Seattle University is a tobacco-free campus. Following are answers to commonly asked questions on the university’s new policy.
Seattle University is dedicated to the Jesuit mission of educating the whole person and espouses a holistic view of the individual encompasses personal health and wellness. A tobacco-free campus initiative will protect our community from involuntary exposure to passive smoke, promote cessation and create a supportive environment for those interested in quitting tobacco use. Ultimately, this policy will encourage a healthier and more productive learning, living and working environment for all members of the SU community.
Smoking is the leading preventable cause of premature death in the United States. In the 50 years since the first Surgeon General’s report on smoking and health, smoking and exposure to secondhand smoke has been attributed to more than 20 million premature deaths. Research shows that tobacco use leads to a greater risk of stroke, heart disease, and diabetes and other chronic illness. There is no question that smoking and oral or smokeless tobacco is linked to increased rates of cancer and cancer-related deaths.
The decision was made after a thorough and deliberate process that was initiated and led by Student Government Seattle University (SGSU) and the Tobacco-Free Campus Exploratory Committee. The process included extensive outreach to campus constituents. Feedback from all members of the university community was invited through surveys, a referendum, focus groups and other meetings and events. Representatives of the committee also consulted with the university’s leadership, Academic Assembly and the Deans’ Council. Each leadership body endorsed the proposal.
The findings revealed a prevailing sentiment to become a tobacco-free campus in order to promote the health and well-being of the SU community:
The tobacco-free policy applies to cigarettes, cigars, pipes, all forms of smokeless tobacco, clove cigarettes and any other smoking devices that use tobacco (e.g. hookahs) and nicotine delivery devices that simulate the use of tobacco (e.g. electronic cigarettes, vaping).
Products approved by the Food and Drug Administration (FDA) for the uses of mitigation, treatment, or prevention of disease are permitted under this policy.
This policy shift is primarily about health and E-cigarettes are unregulated and have not been fully studied. It is unclear how much nicotine or other potentially harmful chemicals are being inhaled during use.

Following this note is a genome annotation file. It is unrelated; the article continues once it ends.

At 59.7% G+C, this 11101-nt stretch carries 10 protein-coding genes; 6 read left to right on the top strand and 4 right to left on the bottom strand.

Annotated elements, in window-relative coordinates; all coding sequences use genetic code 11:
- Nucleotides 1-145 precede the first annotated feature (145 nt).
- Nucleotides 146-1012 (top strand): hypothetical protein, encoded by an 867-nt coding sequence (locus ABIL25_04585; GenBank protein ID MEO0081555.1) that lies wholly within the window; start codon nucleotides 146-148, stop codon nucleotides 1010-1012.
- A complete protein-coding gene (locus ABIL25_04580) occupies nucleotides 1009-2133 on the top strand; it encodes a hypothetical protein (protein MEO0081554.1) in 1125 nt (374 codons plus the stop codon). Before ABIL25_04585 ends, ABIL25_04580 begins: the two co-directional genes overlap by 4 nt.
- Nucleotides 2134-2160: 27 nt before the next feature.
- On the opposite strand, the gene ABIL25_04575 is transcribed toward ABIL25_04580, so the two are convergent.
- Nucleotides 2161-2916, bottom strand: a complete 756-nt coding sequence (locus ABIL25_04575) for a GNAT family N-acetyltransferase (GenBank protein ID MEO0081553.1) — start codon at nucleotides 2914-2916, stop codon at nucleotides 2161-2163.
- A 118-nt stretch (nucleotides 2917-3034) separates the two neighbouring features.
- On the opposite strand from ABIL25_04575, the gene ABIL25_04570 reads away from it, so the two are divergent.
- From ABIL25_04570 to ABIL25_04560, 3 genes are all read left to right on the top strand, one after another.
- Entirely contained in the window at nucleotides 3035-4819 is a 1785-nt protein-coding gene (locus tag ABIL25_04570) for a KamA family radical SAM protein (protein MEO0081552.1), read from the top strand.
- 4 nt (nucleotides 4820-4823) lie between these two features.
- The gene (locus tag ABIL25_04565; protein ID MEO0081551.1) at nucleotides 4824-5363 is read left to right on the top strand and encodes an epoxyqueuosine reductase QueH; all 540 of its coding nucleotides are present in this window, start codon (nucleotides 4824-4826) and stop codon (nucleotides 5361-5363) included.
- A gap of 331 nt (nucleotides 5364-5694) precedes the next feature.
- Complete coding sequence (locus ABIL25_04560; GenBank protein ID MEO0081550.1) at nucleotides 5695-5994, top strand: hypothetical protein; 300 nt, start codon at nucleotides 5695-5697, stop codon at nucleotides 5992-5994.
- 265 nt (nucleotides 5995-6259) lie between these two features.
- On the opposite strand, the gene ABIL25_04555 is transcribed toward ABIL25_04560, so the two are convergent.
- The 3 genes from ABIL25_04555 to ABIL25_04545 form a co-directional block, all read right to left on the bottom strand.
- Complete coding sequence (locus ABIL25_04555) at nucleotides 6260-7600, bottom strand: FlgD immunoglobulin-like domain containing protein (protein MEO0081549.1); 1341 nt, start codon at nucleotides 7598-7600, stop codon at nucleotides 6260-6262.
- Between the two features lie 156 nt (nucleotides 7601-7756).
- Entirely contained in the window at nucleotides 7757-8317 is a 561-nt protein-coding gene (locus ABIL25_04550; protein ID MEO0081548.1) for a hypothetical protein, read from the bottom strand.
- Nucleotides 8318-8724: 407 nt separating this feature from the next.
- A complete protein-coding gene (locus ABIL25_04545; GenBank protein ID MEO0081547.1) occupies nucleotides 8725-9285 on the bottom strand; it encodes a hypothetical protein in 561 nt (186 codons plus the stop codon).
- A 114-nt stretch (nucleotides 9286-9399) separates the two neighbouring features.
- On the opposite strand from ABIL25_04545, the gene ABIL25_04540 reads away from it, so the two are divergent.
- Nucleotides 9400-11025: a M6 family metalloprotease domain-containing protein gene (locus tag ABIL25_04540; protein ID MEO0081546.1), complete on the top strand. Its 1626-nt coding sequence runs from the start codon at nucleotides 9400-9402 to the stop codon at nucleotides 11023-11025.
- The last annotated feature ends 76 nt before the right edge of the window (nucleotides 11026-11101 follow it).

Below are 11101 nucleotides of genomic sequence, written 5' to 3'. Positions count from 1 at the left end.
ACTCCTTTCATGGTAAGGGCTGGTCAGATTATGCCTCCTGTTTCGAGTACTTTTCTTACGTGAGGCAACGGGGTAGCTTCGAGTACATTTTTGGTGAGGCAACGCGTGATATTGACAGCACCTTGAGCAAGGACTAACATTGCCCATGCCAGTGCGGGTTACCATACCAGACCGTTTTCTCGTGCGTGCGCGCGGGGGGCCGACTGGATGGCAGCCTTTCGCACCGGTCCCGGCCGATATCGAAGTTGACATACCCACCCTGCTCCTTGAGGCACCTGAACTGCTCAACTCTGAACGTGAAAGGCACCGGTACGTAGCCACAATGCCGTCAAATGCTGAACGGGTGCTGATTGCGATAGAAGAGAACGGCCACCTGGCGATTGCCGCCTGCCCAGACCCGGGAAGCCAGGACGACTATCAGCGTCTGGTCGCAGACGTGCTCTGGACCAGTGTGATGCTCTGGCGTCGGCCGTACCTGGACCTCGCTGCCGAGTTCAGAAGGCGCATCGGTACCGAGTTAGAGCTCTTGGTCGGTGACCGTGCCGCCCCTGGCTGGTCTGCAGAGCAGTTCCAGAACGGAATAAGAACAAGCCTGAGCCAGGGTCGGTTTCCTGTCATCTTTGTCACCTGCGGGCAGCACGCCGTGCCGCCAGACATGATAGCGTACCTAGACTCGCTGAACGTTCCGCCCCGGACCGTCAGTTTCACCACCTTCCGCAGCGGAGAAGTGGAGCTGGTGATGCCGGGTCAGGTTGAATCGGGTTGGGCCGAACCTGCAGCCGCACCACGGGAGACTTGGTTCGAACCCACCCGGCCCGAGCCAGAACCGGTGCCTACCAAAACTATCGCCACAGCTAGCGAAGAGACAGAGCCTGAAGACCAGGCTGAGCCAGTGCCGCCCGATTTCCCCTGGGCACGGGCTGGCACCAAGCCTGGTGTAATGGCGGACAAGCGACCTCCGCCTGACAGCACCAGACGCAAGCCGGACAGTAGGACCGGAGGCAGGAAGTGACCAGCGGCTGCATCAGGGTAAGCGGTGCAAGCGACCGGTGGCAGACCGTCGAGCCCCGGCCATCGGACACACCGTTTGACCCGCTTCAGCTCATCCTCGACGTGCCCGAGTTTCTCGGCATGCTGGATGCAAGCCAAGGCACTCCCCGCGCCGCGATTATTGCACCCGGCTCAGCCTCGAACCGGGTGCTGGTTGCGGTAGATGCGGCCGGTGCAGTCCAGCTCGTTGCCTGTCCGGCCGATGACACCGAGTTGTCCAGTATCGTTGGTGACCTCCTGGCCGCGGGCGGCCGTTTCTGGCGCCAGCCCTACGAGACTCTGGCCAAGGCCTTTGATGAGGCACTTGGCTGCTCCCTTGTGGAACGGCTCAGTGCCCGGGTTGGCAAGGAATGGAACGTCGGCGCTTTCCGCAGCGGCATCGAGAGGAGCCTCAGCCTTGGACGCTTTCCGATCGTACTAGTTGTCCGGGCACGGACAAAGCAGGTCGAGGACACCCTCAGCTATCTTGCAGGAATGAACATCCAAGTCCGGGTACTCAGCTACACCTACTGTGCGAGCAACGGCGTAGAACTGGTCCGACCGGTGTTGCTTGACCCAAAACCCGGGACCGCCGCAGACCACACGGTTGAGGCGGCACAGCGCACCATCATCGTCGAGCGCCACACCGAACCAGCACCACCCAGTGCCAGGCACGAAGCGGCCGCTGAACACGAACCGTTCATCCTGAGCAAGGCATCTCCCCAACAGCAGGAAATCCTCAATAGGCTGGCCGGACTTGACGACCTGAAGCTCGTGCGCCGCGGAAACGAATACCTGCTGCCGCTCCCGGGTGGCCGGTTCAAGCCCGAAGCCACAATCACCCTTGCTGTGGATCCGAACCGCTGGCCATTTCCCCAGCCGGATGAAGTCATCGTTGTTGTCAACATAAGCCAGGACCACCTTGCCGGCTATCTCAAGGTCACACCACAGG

The use and sale of tobacco products is prohibited on and within all Seattle University owned, leased and managed property, and at university-sponsored off-campus events. This policy applies to all students, faculty, staff and visitors.
A community enforcement model will be followed as all members of the SU community are responsible for ensuring compliance with the university’s tobacco-free policy. This is similar to our current policy.
Members of the Seattle University community are invited to assist with the implementation of this policy by respectfully informing tobacco users of this change. One might say “Pardon me, I’m not sure if you’re aware but Seattle U has recently gone tobacco free”
The task force will also be providing community members with printed materials with policy information and extinguishing areas that can be given to someone using tobacco. Our hope is that we are respectful and caring toward one another in each of these interactions.
First and foremost, please provide a tobacco user with the courtesy of a personal conversation, allowing them to move to a place where tobacco use is permitted.
Initially we’re focused on informing people of this new policy and redirecting tobacco users to locations where use is permitted. Other tobacco free campuses have found this approach successful and we have every reason to expect people will respect this new policy.
The policy does also allow for disciplinary or corrective action in the case of repeated violations.
Signage will be installed throughout campus and at the main entryways to campus. Efforts are also being made to proactively communicate SU’s new policy to visitors. For instance, protocols are in place to inform third-party entities coming onto campus to deliver goods and services, as well as reserve university facilities for events. In addition, the university is reaching out to partner neighborhood associations to inform them of the new policy.
Yes, the university currently offers a variety of opportunities for cessation and is also exploring other ways to support community members in their efforts to stop using tobacco. Current resources include:
Quit kits are free and can be picked up in Wellness and Health Promotion (Student Center 380). Quit kits include: